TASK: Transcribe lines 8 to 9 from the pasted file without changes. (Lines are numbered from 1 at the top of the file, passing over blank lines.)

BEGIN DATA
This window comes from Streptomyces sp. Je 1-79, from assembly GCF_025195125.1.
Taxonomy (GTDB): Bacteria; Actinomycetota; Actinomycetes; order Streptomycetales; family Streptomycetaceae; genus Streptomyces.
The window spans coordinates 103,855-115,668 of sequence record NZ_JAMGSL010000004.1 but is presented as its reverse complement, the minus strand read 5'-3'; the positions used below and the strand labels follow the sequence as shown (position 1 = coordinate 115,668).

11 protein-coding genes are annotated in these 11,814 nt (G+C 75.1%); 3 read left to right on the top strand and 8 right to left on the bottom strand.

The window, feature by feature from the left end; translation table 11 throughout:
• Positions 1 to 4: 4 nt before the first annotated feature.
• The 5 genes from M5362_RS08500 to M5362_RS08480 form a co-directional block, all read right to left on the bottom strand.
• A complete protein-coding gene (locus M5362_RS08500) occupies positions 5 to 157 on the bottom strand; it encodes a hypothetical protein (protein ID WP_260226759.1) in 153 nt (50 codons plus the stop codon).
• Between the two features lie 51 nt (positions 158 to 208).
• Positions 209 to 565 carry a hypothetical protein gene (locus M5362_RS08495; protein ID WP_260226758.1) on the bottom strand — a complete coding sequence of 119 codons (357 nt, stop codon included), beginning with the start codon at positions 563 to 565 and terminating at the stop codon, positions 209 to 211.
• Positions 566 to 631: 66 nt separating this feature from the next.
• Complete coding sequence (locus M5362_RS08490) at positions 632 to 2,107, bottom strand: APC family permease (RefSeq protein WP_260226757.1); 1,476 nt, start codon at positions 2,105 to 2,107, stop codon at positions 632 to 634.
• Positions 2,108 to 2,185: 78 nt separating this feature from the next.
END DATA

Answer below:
• A complete protein-coding gene (locus M5362_RS08500) occupies positions 5 to 157 on the bottom strand; it encodes a hypothetical protein (protein ID WP_260226759.1) in 153 nt (50 codons plus the stop codon).
• Between the two features lie 51 nt (positions 158 to 208).